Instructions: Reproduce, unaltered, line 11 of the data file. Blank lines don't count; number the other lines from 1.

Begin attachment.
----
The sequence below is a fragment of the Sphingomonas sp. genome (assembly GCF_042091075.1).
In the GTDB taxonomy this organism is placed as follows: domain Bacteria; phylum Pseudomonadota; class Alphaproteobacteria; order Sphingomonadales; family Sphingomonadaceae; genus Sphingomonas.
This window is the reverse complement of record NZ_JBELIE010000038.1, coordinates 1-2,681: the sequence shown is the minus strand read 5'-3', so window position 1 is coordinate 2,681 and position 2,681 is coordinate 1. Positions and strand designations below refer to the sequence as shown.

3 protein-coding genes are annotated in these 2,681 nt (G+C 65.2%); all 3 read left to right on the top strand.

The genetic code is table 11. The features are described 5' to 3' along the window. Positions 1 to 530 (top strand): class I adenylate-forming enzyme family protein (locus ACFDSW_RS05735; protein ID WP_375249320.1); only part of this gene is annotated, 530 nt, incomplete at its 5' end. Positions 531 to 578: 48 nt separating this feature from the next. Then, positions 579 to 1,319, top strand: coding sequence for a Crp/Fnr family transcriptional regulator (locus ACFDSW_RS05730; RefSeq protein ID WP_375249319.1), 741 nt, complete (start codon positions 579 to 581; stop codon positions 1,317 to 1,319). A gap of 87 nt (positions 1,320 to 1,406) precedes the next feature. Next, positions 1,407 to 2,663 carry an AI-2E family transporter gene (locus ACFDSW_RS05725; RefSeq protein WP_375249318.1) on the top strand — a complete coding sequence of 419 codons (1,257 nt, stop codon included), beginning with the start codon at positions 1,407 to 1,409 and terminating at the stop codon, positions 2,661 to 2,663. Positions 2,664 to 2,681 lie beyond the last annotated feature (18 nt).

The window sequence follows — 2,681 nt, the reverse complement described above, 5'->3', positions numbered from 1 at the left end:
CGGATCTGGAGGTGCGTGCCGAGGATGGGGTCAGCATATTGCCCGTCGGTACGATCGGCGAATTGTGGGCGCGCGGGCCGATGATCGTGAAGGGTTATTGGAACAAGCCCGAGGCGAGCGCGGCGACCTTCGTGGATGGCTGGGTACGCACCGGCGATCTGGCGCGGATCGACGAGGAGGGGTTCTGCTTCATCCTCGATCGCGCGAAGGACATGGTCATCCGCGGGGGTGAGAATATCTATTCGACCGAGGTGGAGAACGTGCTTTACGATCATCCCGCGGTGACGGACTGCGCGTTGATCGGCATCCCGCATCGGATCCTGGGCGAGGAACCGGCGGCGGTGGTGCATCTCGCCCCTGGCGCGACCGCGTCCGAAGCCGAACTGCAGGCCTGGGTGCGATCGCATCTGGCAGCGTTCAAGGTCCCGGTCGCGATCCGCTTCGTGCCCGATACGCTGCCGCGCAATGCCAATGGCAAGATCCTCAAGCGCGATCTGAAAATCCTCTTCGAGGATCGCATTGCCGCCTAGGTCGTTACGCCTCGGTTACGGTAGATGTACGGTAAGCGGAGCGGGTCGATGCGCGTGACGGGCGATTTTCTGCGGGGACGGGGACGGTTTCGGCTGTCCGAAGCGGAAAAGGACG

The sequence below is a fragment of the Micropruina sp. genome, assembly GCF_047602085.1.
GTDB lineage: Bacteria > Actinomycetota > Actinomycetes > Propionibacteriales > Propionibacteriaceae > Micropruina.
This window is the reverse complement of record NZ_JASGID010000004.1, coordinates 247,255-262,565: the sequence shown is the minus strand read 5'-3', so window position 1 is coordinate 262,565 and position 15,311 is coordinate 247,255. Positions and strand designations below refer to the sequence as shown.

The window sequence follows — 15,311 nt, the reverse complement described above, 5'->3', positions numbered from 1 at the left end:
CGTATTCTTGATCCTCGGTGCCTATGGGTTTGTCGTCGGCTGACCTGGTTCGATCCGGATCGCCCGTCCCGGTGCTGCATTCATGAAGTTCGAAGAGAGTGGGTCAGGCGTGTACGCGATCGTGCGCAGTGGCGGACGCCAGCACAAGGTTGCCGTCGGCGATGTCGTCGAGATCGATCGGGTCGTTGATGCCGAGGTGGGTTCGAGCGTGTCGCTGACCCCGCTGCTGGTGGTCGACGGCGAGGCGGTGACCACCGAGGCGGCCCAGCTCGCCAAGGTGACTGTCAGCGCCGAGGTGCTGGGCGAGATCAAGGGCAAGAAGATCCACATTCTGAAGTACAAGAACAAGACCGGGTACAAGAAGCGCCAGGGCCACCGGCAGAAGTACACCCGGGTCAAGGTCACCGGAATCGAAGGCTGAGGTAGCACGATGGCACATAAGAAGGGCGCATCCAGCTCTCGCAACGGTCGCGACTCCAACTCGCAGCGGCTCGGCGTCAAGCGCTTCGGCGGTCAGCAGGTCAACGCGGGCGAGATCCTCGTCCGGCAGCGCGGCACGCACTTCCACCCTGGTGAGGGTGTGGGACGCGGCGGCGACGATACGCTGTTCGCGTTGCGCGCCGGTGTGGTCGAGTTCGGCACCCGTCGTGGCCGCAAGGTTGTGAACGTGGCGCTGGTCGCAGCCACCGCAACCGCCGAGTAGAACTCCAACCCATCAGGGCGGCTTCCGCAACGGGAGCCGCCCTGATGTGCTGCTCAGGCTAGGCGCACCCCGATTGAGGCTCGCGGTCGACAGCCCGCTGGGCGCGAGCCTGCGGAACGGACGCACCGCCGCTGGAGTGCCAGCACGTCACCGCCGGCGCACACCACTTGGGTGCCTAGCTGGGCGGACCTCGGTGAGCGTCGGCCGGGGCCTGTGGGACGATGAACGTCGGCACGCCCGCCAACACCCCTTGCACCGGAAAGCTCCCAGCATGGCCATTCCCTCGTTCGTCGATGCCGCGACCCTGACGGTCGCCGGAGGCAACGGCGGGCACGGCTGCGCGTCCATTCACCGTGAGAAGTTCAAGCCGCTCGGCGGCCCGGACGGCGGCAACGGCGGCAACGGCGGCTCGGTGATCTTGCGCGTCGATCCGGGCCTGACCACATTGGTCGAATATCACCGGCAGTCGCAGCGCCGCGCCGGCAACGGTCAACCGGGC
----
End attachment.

The window sequence follows — 15,311 nt, the reverse complement described above, 5'->3', positions numbered from 1 at the left end: